B.    General Counsel’s Opposition
 
        The General Counsel asserts that the Judge properly rejected the Respondent’s attempts to challenge the underlying certification of the consolidated unit by refusing to bargain. Opp’n at 2. Because the Respondent does not dispute that it refused to bargain with the Union concerning the certified unit, the General Counsel asks the Authority to uphold the Judge’s finding that the Respondent violated § 7116(a)(1), (5), and (8) of the Statute. Id. at 2, 4.
 
IV. Analysis and Conclusions
 
        In NLRB I, the Authority found that a consolidated unit different from the one in this case – composed of nonprofessional employees of the Board and GC, as well as nonprofessional and professional employees of the GC’s regional offices – was appropriate. See 62 FLRA at 31-36. The Authority also found that the Respondent violated § 7116(a)(1), (5), and (8) of the Statute by refusing to negotiate with the Union as the exclusive representative of the employees in this consolidated unit in NLRB, Wash., D.C., 63 FLRA 104, 107 (2009), enforcement denied by NLRB v. FLRA, 613 F.3d 275 (D.C. Cir. 2010) (NLRB v. FLRA). 
 
        On appeal, the United States Court of Appeals, District of Columbia Circuit (D.C. Circuit), denied enforcement of the ULP charges in NLRB, Wash., D.C., because the court found that “subjecting the [GC]’s exercise of his supervisory authority to the consent of the Board,” by requiring the GC and the Board to negotiate one contract with the consolidated unit, impermissibly interferes with the GC’s independent authority. NLRB v. FLRA, 613 F.3d at 281. In this regard, the court held that, by providing that the GC “shall exercise general supervision” over all GC-side attorneys, § 3(d) of the Act “makes the [GC] independent of the Board with respect to the ‘conditions of employment’ that are subject to collective bargaining under § 7102(2) of the Statute.” Id. at 280. Accordingly, the court held that “the Authority’s unit determination conflicts with § 3(d) of the Act[,]” and that, consequently, the Authority “erred in holding the Board engaged in an unfair labor practice when it refused to bargain with the Union over the conditions of employment in that unit.” Id. at 281, 282. 
 
        The consolidated unit at issue in this case comprises the GC and Board professional employees working at the NLRB’s headquarters.[3] As relevant here, the Authority relied on NLRB I to find that the consolidated unit did not conflict with §§ 3(d) and 4(a) of the Act. See NLRB II, 63 FLRA at 51-52. The Authority has held that a respondent may not relitigate a certification in a ULP proceeding absent “new evidence or previously unavailable evidence or special circumstances[.]” FDIC, 40 FLRA 775, 782 (1991), enf’d sub nom. FLRA v. FDIC, No. 91-1207 (D.C. Cir. Sept. 1, 1992). We conclude that the decision in NLRB v. FLRA presents sufficient special circumstances for the Authority to consider the Respondent’s admitted refusal to bargain in the context of the D.C. Circuit’s holding that the Respondent lawfully refused to bargain with another consolidated unit composed of Board and GC employees because requiring such coordinated collective bargaining conflicted with § 3(d) of the Act. See 613 F.3d at 282.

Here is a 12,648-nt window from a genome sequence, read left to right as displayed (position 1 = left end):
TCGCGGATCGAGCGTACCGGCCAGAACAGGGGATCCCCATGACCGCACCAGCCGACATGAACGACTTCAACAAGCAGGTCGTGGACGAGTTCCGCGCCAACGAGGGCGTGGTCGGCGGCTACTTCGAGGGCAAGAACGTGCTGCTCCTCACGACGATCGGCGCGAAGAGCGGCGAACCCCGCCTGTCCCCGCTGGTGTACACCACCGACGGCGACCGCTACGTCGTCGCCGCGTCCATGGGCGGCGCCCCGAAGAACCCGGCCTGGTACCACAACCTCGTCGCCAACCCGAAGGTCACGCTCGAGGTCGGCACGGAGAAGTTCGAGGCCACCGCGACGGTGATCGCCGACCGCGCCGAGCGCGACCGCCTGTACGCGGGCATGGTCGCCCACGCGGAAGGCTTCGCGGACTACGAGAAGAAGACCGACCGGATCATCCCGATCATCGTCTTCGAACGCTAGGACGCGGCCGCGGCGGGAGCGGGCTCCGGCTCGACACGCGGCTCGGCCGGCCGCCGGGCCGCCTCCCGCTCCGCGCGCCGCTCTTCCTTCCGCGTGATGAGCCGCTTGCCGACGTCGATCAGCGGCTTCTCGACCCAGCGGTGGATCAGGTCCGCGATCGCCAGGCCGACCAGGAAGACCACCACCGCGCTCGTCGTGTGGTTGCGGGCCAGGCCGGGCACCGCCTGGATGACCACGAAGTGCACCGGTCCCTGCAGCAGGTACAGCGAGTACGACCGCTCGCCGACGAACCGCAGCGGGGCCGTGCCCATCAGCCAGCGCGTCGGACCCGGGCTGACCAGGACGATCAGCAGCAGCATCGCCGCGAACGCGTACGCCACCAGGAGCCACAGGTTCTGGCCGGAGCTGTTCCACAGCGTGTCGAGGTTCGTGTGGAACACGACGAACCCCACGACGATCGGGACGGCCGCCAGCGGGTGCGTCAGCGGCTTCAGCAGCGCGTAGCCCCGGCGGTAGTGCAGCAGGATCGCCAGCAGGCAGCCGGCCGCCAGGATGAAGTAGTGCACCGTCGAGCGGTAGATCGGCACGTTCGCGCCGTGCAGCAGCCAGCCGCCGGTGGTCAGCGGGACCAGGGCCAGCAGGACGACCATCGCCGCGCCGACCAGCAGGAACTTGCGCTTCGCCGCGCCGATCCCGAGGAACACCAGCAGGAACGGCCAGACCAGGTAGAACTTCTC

In light of the decision in NLRB v. FLRA, and for the reasons discussed therein, we find that the Respondent did not violate the Statute when it refused to bargain with the Union over the conditions of employment in the consolidated bargaining unit. See id. Accordingly, the complaint must be dismissed.
 
V.    Order
 
        The complaint is dismissed.
 
 
 
 
 
 
 
 
Office of Administrative Law Judges
 
NATIONAL LABOR RELATIONS BOARD WASHINGTON, D.C.
Respondent
 
and
 
NATIONAL LABOR RELATIONS BOARD PROFESSIONAL ASSOCIATION
Charging Party
 
Case No. WA-CA-09-0326
 
Stephanie Arthur, Esq.
For the General Counsel
 
Barry F. Smith, Esq.
For the Respondent
 
Before:    RICHARD A. PEARSON
Administrative Law Judge
 
DECISION ON MOTION FOR SUMMARY JUDGMENT
 
Statement of the Case
 
           This is an unfair labor practice proceeding under the Federal Service Labor-Management Relations Statute, 5 U.S.C. §§ 7101-7135 (the Statute), and the Rules and Regulations of the Federal Labor Relations Authority (the Authority), 5 C.F.R. part 2423.
 
        On September 3, 2009, the Regional Director of the San Francisco Region of the Authority issued a Complaint and Notice of Hearing, which alleged that the Respondent violated section 7116(a)(1), (5) and (8) of the Statute by refusing to bargain with the Charging Party in a consolidated bargaining unit that had previously been certified. On September 28, 2009, the Respondent filed its Answer, in which it admitted refusing to bargain in the consolidated unit, but denied that it had committed an unfair labor practice or otherwise violated the Statute. In its Answer, the Respondent also asserted as an affirmative defense that the Authority’s decision certifying the consolidated unit was legally erroneous.